Tuesday, April 13, 2010

Lessons from the Shoah and our Psychological Legacy

We spent part of our morning yesterday at Reut standing in silence for the victims and discussing personal stories.

Of those who saw the danger early and left.

Of those who stayed yet survived against the odds.

Of those who stayed and didn’t.

And of the type of psychological legacy they've left us. After all, most of us come from families who were either paranoid enough to leave Europe before the unspeakable horrors of the war, or traumatized enough by living through them.

There is a famous story that in 2003 Israeli pilots (descendents of Holocaust survivors) flew F15 fighter jets over Auschwitz in commemoration of the victims.

Less well known is the response of the Auschwitz museum which criticized the plan arguing the site was "a place of silence and concentration" and that the demonstration of military might was an "entirely inappropriate way to commemorate the victims."

In many ways, that disagreement reflects different lessons that can be taken from the Shoah.

For many in Israel, Holocausts happen when people are weak. To prevent their recurrence we must ensure our strength (thus the F15s).

For many in Europe, Holocausts happens when countries are too strong (and nationalistic). In order to prevent their recurrence, we must curb our strength (and sovereignty).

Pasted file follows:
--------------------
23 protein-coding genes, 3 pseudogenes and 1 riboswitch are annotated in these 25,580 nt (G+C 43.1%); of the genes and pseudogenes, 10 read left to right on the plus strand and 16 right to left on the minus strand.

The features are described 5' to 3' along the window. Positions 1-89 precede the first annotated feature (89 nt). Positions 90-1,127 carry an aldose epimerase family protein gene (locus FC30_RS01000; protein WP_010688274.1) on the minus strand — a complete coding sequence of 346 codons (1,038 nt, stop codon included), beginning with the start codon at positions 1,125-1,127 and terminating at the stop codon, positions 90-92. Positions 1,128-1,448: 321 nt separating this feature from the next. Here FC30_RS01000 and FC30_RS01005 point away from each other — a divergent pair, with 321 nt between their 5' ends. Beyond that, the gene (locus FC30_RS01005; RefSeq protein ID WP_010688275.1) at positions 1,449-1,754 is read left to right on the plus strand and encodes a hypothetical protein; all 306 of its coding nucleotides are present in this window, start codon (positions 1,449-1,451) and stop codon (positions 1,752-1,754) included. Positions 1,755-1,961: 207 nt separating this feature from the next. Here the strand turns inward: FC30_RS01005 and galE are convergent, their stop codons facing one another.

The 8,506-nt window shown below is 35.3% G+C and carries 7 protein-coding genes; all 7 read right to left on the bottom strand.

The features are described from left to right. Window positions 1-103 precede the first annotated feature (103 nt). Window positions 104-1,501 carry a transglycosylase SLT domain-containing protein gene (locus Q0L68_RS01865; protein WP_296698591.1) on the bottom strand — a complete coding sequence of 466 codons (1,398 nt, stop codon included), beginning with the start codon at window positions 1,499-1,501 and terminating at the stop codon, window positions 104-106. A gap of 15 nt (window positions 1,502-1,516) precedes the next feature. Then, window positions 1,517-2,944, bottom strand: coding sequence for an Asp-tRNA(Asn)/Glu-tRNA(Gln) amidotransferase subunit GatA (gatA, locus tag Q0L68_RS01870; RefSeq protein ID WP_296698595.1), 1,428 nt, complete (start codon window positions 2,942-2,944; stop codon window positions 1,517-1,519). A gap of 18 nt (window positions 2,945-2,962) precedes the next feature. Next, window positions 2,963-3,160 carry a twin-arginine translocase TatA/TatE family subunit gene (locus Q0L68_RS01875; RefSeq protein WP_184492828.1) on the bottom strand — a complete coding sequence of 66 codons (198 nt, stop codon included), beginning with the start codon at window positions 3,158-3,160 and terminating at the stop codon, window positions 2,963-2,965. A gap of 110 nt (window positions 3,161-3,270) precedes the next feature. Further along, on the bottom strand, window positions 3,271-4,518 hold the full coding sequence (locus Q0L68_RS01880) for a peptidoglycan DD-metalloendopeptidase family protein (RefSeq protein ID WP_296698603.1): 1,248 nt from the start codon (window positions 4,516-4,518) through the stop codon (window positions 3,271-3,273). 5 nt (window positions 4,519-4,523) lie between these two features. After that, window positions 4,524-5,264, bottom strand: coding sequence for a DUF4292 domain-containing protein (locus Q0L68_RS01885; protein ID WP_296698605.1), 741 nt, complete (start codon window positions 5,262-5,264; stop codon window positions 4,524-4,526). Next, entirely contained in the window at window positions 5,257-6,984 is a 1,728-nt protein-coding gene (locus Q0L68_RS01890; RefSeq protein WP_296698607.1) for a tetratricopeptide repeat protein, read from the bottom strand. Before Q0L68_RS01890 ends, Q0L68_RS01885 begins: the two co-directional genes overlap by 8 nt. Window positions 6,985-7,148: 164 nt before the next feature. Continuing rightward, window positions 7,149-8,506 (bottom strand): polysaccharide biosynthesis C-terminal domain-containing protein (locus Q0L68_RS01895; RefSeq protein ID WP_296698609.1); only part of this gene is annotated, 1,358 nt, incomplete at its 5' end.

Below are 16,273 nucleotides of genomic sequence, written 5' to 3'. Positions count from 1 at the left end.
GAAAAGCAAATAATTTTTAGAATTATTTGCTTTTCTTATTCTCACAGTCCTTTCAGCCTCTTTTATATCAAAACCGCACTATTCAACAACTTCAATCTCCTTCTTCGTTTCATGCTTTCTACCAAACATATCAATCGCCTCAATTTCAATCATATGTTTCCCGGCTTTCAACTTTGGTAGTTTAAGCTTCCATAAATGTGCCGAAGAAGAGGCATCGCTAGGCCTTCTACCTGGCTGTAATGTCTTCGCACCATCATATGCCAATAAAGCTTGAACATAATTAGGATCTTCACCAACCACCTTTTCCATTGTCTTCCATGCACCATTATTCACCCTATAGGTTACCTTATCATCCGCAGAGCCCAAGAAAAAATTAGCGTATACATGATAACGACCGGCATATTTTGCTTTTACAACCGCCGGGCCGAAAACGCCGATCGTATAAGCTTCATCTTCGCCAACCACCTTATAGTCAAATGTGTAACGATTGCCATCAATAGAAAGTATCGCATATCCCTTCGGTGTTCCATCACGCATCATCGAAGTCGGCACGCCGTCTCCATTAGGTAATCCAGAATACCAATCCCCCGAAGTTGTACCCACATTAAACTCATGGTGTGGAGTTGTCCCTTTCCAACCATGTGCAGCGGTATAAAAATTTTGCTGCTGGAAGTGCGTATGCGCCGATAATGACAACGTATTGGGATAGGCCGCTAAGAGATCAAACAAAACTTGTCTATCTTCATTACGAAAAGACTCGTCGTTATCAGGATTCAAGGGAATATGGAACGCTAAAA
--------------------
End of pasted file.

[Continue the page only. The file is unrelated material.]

Another story I thought about yesterday involves the family of former MK and head of the Jewish Agency Avram Burg. Having lived in Hebron for seven generations, half of them were brutally murdered in the Arab riots of 1929. The other half were saved by their Arab landlord.

Ever since, the family has argued over who is the 'genuine' Arab – the one who killed his family or the one who saved them.

Meanwhile, the best article I read relating to Yom Hashoah came from Yair Lapid, son of survivor and former MK Tommy Lapid. Discussing the day, Lapid junior argued that "The Holocaust dismantled everything human beings knew about themselves, and then taught us two unforgettable lessons"

"The first one is that we must survive at any price, that we can't rely on the world to protect us…that we must always prepare for the worst case scenario, because otherwise it will materialize."

"The second one is that we must be moral."

Interestingly enough, the national commemoration service at Yad Vashem reflected both ideas.

The survivors spoke about the importance of treating humans with respect.

The politicians – Bibi, Barak and Peres to a man - discussed the Iranian threat.

What none of our leaders seemed able to discuss was the question Lapid termed the biggest challenge of all - what to do when these two lessons contradict each other, when ensuring our existence at all costs means carrying out morally questionable acts.

Yom Hashoah thus raises more questions than answers.

Is the archetypal 'goy' he who stood by as we were slaughtered, or he who put his family's life on the line to save us?

Should we enhance our strength, or curb it?

Emphasize security or empathy?

Become particularists or universalists?

Distrust the world, or open our hearts (and doors) to the stranger?

And how can we – with our questionable psychological legacy – authentically and honestly engage with these questions and work out the correct balance between them?

No comments: